I have a twofold question for you folks about EP management.
1- Do you always put the caps back on the EPs as you "zoom" from shorter to shorter EP? (i.e. take out the 25mm from the scope, re-cap it, de-cap the 17mm, put it in the scope, focus. Take out the 17mm, re-cap, de-cap the 13mm, put it in the scope, focus, and so on). Or do you de-cap everything, or at least your most used EPs, and keep them so for the observing session?
I take the caps off once and store them in a plastic bag. At the end of the night, I put them back on. How I manage the eyepieces during an observing session depends on the particular telescope as well as the conditions. I frequently observe where it's very dry and not particularly cold. If I am not expecting eye lens fogging or dew, then I am comfortable with the eyepieces stored in a rack or accessory tray.
If I am concerned that the eye lens may fog with my breath or that dew is a possibility, then I store the eyepieces in the case and close the lid each time. My eyepiece case(s) have cutouts and the eyepiece lay flat so their easy to handle. Each eyepiece has it's own place so I don't get mixed up.
In the winter in Canada, I would think that you would need to keep your eyepieces covered when not in the focuser and you may need some heat as well.
2- Do you do this whole progression every time, from 25mm to 17mm, to 13mm, to 8mm, to 6mm, then barlow the 8mm, then barlow the 6mm, or do you skip some steps?
Since I am a star hopper, I generally start out with a low power eyepiece. From there, it depends on the object. If I am viewing a planet or closer double star, I will generally go to a higher magnification, maybe 150x. From there, I will swap eyepieces, increasing the magnification until I find what seems optimal.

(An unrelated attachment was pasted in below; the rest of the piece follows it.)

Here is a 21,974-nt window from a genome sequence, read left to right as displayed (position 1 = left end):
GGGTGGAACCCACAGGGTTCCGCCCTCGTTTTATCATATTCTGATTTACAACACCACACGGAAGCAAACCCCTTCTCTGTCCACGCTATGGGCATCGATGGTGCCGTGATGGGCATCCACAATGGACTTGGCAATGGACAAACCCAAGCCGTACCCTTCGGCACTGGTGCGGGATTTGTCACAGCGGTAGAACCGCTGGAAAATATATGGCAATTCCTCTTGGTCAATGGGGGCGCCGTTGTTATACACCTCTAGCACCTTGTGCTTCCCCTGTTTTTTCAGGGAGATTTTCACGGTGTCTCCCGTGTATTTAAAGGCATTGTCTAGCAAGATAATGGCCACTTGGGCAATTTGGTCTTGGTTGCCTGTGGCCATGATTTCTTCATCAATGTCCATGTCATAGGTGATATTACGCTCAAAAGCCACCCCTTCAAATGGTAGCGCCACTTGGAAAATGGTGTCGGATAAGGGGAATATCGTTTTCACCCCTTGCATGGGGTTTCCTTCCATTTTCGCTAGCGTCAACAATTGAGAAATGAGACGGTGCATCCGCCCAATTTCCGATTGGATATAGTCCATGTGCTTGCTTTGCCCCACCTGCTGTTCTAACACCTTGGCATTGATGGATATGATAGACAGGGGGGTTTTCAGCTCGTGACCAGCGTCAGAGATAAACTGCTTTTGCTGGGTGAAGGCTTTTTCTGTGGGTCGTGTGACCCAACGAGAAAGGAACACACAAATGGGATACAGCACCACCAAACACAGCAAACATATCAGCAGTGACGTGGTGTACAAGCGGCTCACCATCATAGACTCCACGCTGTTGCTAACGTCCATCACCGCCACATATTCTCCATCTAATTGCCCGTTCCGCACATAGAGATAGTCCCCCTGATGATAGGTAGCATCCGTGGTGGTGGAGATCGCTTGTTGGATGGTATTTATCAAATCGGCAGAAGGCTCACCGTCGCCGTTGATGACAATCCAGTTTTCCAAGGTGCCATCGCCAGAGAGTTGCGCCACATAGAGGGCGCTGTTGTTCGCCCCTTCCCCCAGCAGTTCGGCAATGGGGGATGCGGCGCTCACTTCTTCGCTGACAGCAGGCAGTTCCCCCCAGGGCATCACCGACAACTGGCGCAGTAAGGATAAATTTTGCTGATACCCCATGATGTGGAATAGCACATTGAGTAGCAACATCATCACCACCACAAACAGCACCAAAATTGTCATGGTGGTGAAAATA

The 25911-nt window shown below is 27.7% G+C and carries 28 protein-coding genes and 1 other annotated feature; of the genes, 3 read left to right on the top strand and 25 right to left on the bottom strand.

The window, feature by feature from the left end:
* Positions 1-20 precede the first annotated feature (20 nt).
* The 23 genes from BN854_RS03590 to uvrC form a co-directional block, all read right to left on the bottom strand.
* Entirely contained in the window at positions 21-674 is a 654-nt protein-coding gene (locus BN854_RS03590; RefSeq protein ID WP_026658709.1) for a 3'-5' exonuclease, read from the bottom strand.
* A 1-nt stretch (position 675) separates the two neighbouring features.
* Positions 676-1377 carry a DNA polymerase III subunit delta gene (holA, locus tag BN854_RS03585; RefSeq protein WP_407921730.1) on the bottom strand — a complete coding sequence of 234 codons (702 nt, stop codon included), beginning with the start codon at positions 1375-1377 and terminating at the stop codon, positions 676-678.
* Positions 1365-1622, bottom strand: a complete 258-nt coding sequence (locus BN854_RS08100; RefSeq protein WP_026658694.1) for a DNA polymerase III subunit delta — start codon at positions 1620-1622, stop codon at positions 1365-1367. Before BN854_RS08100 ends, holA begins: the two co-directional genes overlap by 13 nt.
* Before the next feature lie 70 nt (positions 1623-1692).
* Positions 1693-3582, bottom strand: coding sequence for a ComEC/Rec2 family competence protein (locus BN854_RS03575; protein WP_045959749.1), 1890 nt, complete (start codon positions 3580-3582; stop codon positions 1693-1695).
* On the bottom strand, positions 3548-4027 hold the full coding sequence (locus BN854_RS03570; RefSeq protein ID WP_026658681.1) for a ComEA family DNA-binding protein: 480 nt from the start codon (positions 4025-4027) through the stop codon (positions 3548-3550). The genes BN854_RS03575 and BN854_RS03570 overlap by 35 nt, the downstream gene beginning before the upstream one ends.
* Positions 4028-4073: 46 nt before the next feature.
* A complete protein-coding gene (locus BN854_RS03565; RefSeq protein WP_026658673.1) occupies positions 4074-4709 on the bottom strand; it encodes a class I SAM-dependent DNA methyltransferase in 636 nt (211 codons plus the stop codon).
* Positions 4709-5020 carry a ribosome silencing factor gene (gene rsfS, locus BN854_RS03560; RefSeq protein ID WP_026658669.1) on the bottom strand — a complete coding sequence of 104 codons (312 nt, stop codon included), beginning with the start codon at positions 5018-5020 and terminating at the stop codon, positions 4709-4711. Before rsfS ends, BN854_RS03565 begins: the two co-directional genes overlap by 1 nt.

Otherwise, it depends on the object. If I am familiar with the object or have a good idea what I should see, I generally jump right to that magnification. If I am using a ~30mm for a finder, low power view, I might jump right to the 13mm or 9mm for a globular cluster or smaller open cluster. I generally have a good idea of what magnification will about right. It also depends on my mood, stepping up in smaller steps is fun and I get many different views of the object.
In your situation, I would tend towards doing the entire progression. This not so much because it would be the most efficient. Rather, you gain experience quickly as to which eyepiece works best for each object as well as a sense of what each eyepiece can do. When you say to yourself, I think the 8mm will be best, then you can make the jump and see how it worked out.
Swapping eyepieces is part of getting the best possible view or views. There's a lot of theory, a lot of analysis one can do to try to determine the best eyepiece for an object but I think it's best to pretty much forget all that and just see what works best for a given object.
So I've been observing the skies for a couple of months now, and I think I finally have my setup down pat, equipment wise. I'm having a lot of fun discovering this hobby (when I can actually go outside).
It does look like you have a nice scopes and a full range of eyepieces, a red dot finder and a 50mm RACI finder.. As they used to say, "Now you're cooking with gas." The red dot finder (or Telrad) plus the 50mm RACI finder is my favorite setup for star hopping.
Now if you can get some more clear skies.